Arugam Bay is an odd little beach town. With scores of travelers including a huge number of Australian surfers, it feels like it could be a wild party town, except that with all of its permanent residents being Buddhist and Muslim there are no liquor stores in town and only one beach bar is open each night. Kinda perfect. We spent our many days in Arugam Bay swimming in the ocean, lounging on the beach, hanging out with our new Kiwi surfer friend Chris and dancing with other travelers and locals under the moonlight at night. For several days we’d heard about an upcoming full moon beach party at a beach down the coast and when the night finally arrived we hired a tuk tuk and set off away from town. Laura and I were in the back as Chris hung off the side of the open air vehicle, the three of us cruising through the Sri Lankan countryside under a beguiling moonlit night. About fifteen minutes outside of town we were drifting through the darkness when something appeared in the road in front of us. Our driver stopped, catching the large crocodile in our headlights. This country was a bit wilder than we thought. We slipped past it but just a few minutes later a much larger object appeared in the darkness in front of us. It was a massive wild elephant! It lumbered past us in the moonlight as we sat in silence watching the majestic beast. Very cool. We eventually made it to the beach only to find the party had actually been cancelled but the incredible journey to get there made it all worthwhile.
The surf is strong (obviously) in Arugam Bay so after a week or so we decided to depart and attempt to spend the last week of our time in Sri Lanka at a mellower beach. The southwestern beaches were supposedly the most idyllic in Sri Lanka but were theoretically being hit by the southern monsoon in July. We took a big risk hoping we’d somehow miss the rain and traversed the whole country in twenty hours to try to find the perfect beach. We hit the jackpot. For five days we nailed a window of sunny skies (literally the day before we got there it had rained all day) and thoroughly took advantage of it. We first spent a day in the beautiful old fort city of Galle, walking the ramparts and eating delicious food before heading to Unawatuna beach a little bit further south. Our last four days were spent in Unawatuna swimming every morning and afternoon, enjoying the perfect white sand and eating fantastic fresh grilled seafood by tiki torch-light on the beach every evening. A little piece of paradise it was.
On our last day, Laura and I had gone swimming out past the breaking waves and were floating on our backs in the blue water, peacefully taking in some sunshine. “Blissing out” as we like to call it. Three weeks had gone by since we had gone cage diving with great white sharks in South Africa and seen the true power and ferocity of the creatures. A large swell lifted us and I came out of my trance in time to look over and see a fin attached to a large grey object below the surface about 10 meters from Laura who had drifted a bit further out to sea than me. “What’s that?!” I exclaimed as Laura rolled over and saw what I was pointing at. It appeared to be getting closer. “Oh My God!” Laura exclaimed and the two of us began swimming as hard as we could towards shore. The large swell that had woken me was now headed out to sea and was pulling us backwards towards whatever was in the water as we frantically paddled as hard as we could to fight it. A touch of panic was setting in. It was at this point that a large reptilian head emerged from the water just next to Laura. “A snake!” she yelled as I looked over in time to see the head go underwater beside her. The other grey finned creature still behind Laura and still getting closer. I swam back a bit, grabbed Lauras hand and pulled her away from the animals and in front of me and we swam harder than either of us can remember ever doing. We were finally able to catch a wave which took us close to shore. Our feet hit the sand and we ran hard through the water to finally reach the beach completely exhausted. We were trying desperately to catch our breath as some locals ran up and asked if we were okay. They had seen us freaking out in the water and swimming hard to shore but couldn’t see what had been behind us. They told us the giant head that had popped up next to us was actually a giant sea turtle and not a snake at all. We never did figure out what had been chasing us that day… but I like to think it was a great white shark that we out swam 🙂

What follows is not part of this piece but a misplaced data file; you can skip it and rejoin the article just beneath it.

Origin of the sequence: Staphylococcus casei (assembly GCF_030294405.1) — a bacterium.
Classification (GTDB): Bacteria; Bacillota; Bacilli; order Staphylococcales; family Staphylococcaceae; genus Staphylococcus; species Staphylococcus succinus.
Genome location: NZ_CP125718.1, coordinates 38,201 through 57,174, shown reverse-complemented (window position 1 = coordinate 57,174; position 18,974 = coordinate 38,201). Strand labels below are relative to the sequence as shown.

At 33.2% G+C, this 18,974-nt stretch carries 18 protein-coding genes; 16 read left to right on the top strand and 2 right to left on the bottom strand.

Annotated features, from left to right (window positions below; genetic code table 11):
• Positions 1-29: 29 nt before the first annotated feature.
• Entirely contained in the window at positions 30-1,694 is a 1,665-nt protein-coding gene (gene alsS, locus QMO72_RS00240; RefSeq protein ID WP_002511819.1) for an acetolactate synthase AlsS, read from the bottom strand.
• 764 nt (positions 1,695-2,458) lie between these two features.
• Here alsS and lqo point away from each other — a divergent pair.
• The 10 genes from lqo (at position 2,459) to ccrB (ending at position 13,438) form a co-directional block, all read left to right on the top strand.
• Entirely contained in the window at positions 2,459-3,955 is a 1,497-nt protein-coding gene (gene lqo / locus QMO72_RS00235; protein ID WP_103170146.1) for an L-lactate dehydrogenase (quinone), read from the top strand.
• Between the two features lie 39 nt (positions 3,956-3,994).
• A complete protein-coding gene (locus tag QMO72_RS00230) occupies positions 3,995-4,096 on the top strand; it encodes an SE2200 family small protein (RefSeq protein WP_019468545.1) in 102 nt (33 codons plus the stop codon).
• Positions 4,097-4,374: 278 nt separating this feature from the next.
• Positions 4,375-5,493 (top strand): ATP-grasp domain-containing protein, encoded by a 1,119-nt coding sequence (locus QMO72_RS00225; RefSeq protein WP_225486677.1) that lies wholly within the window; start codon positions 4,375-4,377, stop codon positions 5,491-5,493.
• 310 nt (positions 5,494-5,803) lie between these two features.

We hated having to leave Sri Lanka, it was one of our favorite places so far and in three weeks we’d barely scratched the surface. It immediately joined Africa, Colombia, Belize and Peru on our “we WILL go back there some day” list. With fantastic food, spectacular beaches, lush green mountains, rich culture, beautiful historic ruins, a great exchange rate against the dollar and incredibly friendly people… Sri Lanka is the total package. But it was time to head to India. A massive country only an hour plane ride away. And the beginning of our next adventure.